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My Life in Clothes — Takutai Tarsh Kemp

For the Manurewa Marae chief executive, hip-hop ONZM and Te Pati Māori MP — dressing is a superpower. With thanks to Showroom 22.

My Life in Clothes — Takutai Tarsh Kemp

Nov 3, 2023 Fashion


So this is a one-off piece by Nichola, she’s a Māori designer, and we won her at auction. Fierce bidding for her! We were lucky — she’s beautiful, she keeps us warm. She gives you shape. Even though this cape looks big and heavy, actually when it’s done up it gives you shape. The idea was that we’d wear her to Parliament for my maiden speech, but I just couldn’t wait. She was just sitting there looking at me every day and I was like, ‘You shouldn’t just be hanging up on the shelf.’ So we wore her to the Whakaata Māori Matariki Awards. Stole the show! And then I wore the cape again at the Te Pae Herenga o Tāmaki Awards. Now we’ll wait for the maiden speech. Like we say, we’re coming to take the seat, Peeni — you can’t just sit and hope you get it back! Because here in Tāmaki Makaurau, our whānau, our community, they’re asking for change. And we acknowledge him for all the work he’s done until now, but it’s time for a new direction. 


I love linen. I love the feel and the flow of linen, how it just drops. You can still look glamorous but with ease. And I like that it’s long, because when you’re going to marae, and you’re going to different hui, you don’t always want to show legs and expose yourself in that way. And it makes me feel more feminine. Clothing for me is about expressing your sexuality, your femininity, just being a beautiful woman, no matter the shape or size. Because I’m not tiny and I’m never going to be, so you gotta use what you got. And clothing helps do that. 



I’ve always been into bold prints and bold colours. Not many people would walk down the street in a bright lime suit and I wore that to Campbell Luke at New Zealand Fashion Week. During the day, when I’m at meetings, I’ll wear a suit. I wear lots of suits — bold colours. It’s my power space. My superpower is dressing. I grew up in the era where you didn’t speak unless you were spoken to so clothing is my outer expression or voice. When I wear suits, I don’t wear black — they’re all bright colours. The only time I wear black is if I have to go to a tangi and even then I try not to wear black.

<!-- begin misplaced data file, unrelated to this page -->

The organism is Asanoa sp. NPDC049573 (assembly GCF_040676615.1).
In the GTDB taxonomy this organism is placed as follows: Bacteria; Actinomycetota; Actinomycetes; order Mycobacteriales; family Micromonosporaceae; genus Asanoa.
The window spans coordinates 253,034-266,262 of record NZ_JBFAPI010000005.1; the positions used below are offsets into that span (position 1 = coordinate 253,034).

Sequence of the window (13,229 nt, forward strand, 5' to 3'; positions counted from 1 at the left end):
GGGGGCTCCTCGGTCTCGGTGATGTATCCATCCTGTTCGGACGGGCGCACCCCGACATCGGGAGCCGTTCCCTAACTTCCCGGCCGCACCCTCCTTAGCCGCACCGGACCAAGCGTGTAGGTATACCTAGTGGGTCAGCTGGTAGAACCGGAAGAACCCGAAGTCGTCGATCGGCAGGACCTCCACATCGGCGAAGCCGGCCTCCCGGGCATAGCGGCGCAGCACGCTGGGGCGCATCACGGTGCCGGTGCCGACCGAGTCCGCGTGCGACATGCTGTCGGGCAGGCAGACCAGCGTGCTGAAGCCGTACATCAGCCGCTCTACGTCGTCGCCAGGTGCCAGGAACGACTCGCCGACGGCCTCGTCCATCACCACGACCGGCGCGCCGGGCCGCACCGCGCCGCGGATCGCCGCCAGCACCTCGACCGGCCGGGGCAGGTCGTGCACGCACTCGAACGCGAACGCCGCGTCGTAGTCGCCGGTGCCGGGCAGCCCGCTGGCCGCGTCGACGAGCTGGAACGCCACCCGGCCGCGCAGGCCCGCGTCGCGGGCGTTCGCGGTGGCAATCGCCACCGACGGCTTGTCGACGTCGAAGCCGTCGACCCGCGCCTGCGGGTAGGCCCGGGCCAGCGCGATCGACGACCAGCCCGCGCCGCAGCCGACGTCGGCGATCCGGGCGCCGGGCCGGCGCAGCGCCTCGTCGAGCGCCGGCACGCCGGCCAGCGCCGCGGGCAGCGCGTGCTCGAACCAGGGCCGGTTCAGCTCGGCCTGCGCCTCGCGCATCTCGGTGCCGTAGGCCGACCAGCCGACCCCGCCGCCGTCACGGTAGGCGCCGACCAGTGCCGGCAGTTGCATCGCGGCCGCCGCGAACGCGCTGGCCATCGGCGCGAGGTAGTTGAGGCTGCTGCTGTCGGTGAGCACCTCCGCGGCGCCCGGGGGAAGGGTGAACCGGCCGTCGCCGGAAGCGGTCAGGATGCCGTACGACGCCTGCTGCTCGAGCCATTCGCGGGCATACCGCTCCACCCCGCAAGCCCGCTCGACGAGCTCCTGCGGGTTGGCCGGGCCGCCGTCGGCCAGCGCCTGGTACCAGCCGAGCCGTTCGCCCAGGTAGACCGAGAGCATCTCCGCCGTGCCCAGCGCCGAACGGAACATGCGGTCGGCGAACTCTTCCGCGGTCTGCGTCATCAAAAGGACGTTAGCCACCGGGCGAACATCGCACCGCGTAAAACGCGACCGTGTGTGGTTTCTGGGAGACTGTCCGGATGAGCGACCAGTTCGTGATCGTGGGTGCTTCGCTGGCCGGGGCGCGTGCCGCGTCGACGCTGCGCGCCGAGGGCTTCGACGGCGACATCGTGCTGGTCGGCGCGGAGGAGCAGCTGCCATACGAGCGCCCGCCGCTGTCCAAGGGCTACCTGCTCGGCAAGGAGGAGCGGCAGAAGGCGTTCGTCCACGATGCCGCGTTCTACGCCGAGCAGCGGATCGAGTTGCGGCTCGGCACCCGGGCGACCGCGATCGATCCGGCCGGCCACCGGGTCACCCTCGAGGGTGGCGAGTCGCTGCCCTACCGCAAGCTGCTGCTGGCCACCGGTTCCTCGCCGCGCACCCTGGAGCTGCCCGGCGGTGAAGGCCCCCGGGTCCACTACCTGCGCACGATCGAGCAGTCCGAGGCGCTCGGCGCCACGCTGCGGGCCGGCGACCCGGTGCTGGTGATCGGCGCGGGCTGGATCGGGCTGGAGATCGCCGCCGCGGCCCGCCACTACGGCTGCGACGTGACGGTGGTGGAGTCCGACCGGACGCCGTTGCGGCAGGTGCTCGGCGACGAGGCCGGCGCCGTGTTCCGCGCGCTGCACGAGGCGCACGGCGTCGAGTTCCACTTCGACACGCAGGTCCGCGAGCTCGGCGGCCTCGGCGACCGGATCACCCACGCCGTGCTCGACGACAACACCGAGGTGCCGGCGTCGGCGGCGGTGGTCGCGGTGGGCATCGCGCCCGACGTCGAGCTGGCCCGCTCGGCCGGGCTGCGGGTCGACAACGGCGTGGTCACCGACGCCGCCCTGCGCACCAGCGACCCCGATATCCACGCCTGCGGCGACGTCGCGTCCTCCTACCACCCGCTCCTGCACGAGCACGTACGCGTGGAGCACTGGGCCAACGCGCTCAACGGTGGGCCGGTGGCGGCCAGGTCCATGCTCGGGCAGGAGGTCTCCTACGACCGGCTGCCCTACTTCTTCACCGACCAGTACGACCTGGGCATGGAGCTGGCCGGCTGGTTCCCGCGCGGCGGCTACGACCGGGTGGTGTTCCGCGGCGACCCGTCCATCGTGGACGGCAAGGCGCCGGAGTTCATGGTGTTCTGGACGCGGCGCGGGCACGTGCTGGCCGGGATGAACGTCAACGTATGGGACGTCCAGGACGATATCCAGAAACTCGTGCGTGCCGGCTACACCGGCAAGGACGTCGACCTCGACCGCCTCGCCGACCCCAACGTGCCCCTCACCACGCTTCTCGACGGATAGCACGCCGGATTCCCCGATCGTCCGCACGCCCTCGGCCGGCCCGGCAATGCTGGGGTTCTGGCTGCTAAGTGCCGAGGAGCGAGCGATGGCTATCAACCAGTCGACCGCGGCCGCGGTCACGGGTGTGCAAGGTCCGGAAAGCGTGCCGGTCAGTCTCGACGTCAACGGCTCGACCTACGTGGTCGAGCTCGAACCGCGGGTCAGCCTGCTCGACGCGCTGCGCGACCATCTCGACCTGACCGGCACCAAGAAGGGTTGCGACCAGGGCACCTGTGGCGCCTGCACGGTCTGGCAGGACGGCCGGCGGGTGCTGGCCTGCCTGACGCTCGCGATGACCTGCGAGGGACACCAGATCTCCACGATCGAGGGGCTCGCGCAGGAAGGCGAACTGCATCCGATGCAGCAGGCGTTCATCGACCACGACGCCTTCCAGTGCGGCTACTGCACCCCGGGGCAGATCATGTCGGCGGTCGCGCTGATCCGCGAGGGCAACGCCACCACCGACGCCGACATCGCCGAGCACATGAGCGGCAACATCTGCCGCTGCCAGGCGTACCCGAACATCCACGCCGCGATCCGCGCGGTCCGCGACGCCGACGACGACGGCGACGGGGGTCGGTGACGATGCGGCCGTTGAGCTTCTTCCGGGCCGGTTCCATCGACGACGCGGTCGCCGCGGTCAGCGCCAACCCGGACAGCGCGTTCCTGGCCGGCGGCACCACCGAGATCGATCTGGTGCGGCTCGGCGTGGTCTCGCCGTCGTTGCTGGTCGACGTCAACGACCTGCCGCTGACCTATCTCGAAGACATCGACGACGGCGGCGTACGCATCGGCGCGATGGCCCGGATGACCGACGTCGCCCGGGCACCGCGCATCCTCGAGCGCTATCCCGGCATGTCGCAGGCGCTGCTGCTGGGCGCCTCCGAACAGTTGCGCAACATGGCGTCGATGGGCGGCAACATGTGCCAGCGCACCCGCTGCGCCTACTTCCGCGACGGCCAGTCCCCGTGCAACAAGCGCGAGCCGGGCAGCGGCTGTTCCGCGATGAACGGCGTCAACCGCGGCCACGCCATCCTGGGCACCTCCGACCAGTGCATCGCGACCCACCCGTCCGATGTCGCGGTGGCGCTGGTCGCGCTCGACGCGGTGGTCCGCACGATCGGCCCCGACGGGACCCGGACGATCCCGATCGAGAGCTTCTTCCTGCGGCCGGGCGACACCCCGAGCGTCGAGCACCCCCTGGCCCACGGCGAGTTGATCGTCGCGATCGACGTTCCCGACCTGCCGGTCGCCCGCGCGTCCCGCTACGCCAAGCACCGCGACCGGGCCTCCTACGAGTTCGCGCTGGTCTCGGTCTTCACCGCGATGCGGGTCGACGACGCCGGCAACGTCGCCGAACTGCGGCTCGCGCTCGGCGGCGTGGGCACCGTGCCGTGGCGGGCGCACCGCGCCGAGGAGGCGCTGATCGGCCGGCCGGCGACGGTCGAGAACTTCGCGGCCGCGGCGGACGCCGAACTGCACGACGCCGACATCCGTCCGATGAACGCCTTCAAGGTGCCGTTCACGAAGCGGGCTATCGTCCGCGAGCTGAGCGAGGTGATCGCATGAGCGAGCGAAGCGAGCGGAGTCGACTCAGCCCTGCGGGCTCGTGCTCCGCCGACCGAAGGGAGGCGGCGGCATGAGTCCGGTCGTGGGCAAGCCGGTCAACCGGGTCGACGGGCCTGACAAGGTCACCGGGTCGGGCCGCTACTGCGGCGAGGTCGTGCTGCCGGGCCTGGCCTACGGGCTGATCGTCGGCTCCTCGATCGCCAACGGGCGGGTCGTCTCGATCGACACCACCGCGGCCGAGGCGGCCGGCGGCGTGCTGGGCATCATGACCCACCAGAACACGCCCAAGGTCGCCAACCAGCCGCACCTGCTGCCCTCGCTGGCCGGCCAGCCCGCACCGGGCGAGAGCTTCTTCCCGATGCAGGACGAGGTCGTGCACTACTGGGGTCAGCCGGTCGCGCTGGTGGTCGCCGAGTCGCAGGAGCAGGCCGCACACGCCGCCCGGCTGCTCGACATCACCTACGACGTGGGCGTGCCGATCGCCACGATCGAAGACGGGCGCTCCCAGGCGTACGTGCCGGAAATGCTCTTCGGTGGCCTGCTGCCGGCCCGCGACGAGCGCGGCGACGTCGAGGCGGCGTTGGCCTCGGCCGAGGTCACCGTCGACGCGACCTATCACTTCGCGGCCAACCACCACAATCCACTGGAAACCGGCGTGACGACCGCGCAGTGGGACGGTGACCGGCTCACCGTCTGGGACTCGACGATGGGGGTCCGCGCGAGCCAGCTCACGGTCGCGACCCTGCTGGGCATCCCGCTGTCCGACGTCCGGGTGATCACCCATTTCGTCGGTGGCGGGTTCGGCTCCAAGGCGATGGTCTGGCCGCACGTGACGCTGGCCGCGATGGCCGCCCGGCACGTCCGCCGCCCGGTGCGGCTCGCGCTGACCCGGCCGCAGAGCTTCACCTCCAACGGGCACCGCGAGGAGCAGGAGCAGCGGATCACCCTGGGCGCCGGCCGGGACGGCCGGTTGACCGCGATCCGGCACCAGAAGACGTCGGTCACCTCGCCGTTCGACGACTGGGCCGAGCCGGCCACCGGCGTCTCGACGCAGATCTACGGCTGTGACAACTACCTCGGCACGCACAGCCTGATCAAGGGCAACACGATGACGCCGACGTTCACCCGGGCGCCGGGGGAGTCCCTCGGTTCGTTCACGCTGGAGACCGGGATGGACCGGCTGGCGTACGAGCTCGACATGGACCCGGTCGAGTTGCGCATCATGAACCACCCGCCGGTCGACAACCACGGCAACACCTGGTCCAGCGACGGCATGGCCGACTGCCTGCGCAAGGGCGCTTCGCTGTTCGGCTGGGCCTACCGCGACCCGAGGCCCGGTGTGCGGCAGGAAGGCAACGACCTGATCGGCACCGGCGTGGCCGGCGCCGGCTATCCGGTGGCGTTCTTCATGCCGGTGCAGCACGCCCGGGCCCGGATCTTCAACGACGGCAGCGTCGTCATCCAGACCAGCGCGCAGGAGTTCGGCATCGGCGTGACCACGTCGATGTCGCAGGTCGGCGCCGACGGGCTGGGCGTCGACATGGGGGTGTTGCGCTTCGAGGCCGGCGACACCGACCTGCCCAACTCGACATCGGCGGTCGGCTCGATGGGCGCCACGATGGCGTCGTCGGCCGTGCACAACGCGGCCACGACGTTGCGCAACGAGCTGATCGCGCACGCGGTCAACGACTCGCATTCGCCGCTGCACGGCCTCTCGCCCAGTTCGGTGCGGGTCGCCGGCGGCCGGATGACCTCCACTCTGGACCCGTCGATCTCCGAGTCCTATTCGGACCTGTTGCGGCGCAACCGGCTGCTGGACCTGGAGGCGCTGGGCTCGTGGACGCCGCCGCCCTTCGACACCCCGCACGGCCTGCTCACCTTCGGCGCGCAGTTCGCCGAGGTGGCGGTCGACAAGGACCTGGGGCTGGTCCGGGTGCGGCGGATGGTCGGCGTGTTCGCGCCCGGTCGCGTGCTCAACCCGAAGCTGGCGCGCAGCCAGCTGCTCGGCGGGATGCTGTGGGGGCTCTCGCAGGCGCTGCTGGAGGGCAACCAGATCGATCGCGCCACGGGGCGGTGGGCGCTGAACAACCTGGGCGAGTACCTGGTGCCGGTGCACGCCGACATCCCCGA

My glasses are like my safety net. I struggle if I can’t find them. I feel insecure without them. I wanted a bold black pair. I’ve always worn round frames and I wanted something different. I like bold prints on glasses but they don’t suit me. 



I’ve only worn this once — at a hui we had here for Māori Rugby. It’s made by a whānau, a family business in Christchurch. They’re all recycled jackets and it’s that old-school screen printing. It’s not that vinyl you get nowadays. The mum was telling me about her daughter and this is her daughter’s work. She started off doing it as an art project. I got this at Te Matatini, they had a stall there.


I feel like a hat is my statement. I’m actually a shy person — no one would ever think that, but I am — and if I can hide myself under my hat, I’m quite happy to. This [green] one, I just liked the colour. What you do is you recycle hats — go to the op shop and find hats and then you take the band off and change them out into different colours, different hats. 

When I get my photo taken and I don’t have a hat on, I often get asked, “Where’s your hat?” I love that hats have become a statement for Māori. There’s a resurgence of hats. There’s a resurgence in our culture around the Māori Battalion — when they went to war, they wore hats very similar in colour and style, so it’s bringing back that acknowledgement to our tūpuna, who serve our people. The hat that Rawiri [Waititi] wears in Pāremata, that’s associated with the Māori Battalion. 

My great-grandfather used to wear a hat. He was 98 when he died but he always wore a hat and a suit, he always looked smart and tidy. There was this thing — you wore your church clothes every day, you should always look immaculate. Presentation is everything. I grew up in that era around my grandparents, who always dressed like that. My mum’s family, they always dressed well. My grandmother and her sisters, they always looked immaculate everywhere they went. It showed people you took pride in yourself and your whānau. People look at us, people see us. We must always look at our best. No hoodies! If we don’t take pride in ourselves, how can we encourage our people, the next generation, to take pride in themselves? We’ve got to encourage our people to believe in themselves. No one else is going to believe in you. You’ve got to believe in yourself, then you can help others believe in themselves. Believe in ourselves to believe in our people, to help our people.

This story was published in Metro N°440.
Available here.


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Metro N°442 is Out Now.

In the Autumn 2024 issue of Metro we celebrate the best of Tāmaki Makaurau — 100 great things about life in Auckland, including our favourite florist, furniture store, cocktail, basketball court, tree, make-out spot, influencer, and psychic. The issue also includes the Metro Wine Awards, the battle over music technology company Serato, the end of The Pantograph Punch, the Billy Apple archives, a visit to Armenia, viral indie musician Lontalius, the state of fine dining, and the time we bombed West Auckland to kill a moth. Plus restaurants, movies, politics, astrology, and more.

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